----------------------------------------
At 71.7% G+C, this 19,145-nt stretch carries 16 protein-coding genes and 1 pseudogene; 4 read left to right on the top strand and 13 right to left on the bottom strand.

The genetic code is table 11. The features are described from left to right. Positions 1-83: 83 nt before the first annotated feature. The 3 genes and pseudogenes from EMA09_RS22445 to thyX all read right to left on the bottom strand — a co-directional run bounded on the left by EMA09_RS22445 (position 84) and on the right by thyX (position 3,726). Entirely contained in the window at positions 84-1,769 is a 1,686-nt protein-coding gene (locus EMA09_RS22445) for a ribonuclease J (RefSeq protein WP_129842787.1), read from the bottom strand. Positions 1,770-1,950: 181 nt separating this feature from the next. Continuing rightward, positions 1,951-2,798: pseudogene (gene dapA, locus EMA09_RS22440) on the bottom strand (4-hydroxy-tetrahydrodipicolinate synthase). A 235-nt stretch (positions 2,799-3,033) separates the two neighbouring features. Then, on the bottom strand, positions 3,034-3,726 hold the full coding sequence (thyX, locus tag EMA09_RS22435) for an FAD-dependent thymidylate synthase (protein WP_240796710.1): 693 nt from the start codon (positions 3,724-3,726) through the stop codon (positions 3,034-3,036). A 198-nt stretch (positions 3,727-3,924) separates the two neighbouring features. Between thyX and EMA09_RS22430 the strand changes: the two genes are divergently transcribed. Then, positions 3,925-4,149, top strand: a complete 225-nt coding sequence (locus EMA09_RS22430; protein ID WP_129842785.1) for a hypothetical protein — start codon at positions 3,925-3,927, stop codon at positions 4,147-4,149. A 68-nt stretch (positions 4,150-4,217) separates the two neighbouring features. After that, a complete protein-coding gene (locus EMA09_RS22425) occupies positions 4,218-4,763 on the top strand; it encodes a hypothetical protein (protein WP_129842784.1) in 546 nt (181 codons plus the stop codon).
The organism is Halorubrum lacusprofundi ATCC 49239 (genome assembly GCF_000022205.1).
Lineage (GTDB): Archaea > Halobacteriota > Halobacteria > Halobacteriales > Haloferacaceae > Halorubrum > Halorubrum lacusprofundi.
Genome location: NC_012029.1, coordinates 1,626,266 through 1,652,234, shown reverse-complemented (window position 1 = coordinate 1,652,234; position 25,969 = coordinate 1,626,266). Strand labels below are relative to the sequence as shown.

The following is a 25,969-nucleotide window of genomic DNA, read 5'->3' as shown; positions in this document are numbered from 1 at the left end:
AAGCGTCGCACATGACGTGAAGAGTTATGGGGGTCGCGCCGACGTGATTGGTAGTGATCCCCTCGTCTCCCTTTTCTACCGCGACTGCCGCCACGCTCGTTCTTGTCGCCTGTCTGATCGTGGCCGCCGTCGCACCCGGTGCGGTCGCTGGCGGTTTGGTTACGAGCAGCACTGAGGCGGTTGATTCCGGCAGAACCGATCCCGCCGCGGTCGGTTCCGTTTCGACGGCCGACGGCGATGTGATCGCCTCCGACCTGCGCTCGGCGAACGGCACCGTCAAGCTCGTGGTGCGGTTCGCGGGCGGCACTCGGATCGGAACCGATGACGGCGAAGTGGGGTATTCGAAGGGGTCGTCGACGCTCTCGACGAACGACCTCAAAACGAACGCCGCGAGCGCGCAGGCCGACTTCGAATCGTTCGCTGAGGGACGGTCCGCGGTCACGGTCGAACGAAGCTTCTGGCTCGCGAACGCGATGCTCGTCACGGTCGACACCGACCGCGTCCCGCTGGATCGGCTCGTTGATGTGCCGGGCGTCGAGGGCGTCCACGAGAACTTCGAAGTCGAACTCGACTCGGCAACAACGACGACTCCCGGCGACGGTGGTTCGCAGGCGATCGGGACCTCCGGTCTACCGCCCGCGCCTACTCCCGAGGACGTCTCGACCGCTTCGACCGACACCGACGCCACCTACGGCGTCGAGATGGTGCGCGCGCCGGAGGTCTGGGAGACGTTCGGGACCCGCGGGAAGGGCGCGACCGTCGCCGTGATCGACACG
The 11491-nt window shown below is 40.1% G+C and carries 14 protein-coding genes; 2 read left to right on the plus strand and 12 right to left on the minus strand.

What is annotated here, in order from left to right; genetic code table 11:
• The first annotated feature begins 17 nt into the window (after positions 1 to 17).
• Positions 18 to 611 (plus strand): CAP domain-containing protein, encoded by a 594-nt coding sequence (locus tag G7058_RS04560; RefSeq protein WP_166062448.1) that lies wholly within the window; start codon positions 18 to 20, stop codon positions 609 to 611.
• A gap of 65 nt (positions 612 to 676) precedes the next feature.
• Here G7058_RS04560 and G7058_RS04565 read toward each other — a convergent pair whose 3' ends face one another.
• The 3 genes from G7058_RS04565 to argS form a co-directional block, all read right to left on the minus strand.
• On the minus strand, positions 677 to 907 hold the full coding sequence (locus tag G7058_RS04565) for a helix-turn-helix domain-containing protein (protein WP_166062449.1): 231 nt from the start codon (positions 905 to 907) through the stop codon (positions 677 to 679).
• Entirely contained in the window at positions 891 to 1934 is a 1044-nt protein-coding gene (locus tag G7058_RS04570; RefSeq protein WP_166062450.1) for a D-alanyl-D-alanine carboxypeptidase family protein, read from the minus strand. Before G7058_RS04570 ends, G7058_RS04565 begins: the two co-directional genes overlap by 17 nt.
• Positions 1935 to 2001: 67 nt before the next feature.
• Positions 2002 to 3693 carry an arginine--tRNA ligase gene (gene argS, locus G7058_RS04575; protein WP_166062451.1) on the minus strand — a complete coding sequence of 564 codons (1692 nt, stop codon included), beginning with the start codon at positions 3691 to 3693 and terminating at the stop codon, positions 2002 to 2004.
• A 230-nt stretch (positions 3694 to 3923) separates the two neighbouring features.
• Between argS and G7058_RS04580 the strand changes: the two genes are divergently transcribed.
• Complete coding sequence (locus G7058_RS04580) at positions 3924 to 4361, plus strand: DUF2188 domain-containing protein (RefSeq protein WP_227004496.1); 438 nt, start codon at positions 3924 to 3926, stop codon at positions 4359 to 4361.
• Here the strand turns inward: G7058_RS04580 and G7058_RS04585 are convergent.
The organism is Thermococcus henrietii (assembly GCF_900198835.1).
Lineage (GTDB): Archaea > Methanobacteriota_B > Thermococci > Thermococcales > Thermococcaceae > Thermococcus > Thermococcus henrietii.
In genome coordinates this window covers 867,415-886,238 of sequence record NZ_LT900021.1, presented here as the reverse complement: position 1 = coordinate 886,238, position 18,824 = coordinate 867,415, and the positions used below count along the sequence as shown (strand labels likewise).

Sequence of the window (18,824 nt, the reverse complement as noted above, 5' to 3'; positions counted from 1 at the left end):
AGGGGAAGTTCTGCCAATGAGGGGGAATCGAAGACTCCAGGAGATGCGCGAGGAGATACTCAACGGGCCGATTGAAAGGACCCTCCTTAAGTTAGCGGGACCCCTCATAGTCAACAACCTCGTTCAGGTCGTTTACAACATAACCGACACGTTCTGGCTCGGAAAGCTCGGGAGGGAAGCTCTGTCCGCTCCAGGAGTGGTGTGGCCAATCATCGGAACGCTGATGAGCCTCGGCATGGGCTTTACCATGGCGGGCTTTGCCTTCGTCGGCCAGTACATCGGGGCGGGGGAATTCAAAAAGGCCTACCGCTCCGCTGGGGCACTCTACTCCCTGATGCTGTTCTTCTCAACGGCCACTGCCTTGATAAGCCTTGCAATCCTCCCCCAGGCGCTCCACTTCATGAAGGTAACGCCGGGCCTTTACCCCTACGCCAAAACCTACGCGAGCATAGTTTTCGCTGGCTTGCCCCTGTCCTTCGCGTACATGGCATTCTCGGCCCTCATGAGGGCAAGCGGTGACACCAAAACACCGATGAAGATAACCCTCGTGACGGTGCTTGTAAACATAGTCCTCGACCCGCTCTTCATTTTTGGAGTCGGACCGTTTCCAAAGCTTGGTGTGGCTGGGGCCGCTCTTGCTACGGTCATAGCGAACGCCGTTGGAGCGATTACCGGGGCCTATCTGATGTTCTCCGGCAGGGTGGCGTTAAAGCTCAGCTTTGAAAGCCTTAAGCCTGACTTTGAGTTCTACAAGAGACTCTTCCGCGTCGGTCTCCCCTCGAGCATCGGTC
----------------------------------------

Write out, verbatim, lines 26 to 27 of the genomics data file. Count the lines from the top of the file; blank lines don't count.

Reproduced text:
Sequence of the window (18,824 nt, the reverse complement as noted above, 5' to 3'; positions counted from 1 at the left end):
AGGGGAAGTTCTGCCAATGAGGGGGAATCGAAGACTCCAGGAGATGCGCGAGGAGATACTCAACGGGCCGATTGAAAGGACCCTCCTTAAGTTAGCGGGACCCCTCATAGTCAACAACCTCGTTCAGGTCGTTTACAACATAACCGACACGTTCTGGCTCGGAAAGCTCGGGAGGGAAGCTCTGTCCGCTCCAGGAGTGGTGTGGCCAATCATCGGAACGCTGATGAGCCTCGGCATGGGCTTTACCATGGCGGGCTTTGCCTTCGTCGGCCAGTACATCGGGGCGGGGGAATTCAAAAAGGCCTACCGCTCCGCTGGGGCACTCTACTCCCTGATGCTGTTCTTCTCAACGGCCACTGCCTTGATAAGCCTTGCAATCCTCCCCCAGGCGCTCCACTTCATGAAGGTAACGCCGGGCCTTTACCCCTACGCCAAAACCTACGCGAGCATAGTTTTCGCTGGCTTGCCCCTGTCCTTCGCGTACATGGCATTCTCGGCCCTCATGAGGGCAAGCGGTGACACCAAAACACCGATGAAGATAACCCTCGTGACGGTGCTTGTAAACATAGTCCTCGACCCGCTCTTCATTTTTGGAGTCGGACCGTTTCCAAAGCTTGGTGTGGCTGGGGCCGCTCTTGCTACGGTCATAGCGAACGCCGTTGGAGCGATTACCGGGGCCTATCTGATGTTCTCCGGCAGGGTGGCGTTAAAGCTCAGCTTTGAAAGCCTTAAGCCTGACTTTGAGTTCTACAAGAGACTCTTCCGCGTCGGTCTCCCCTCGAGCATCGGTC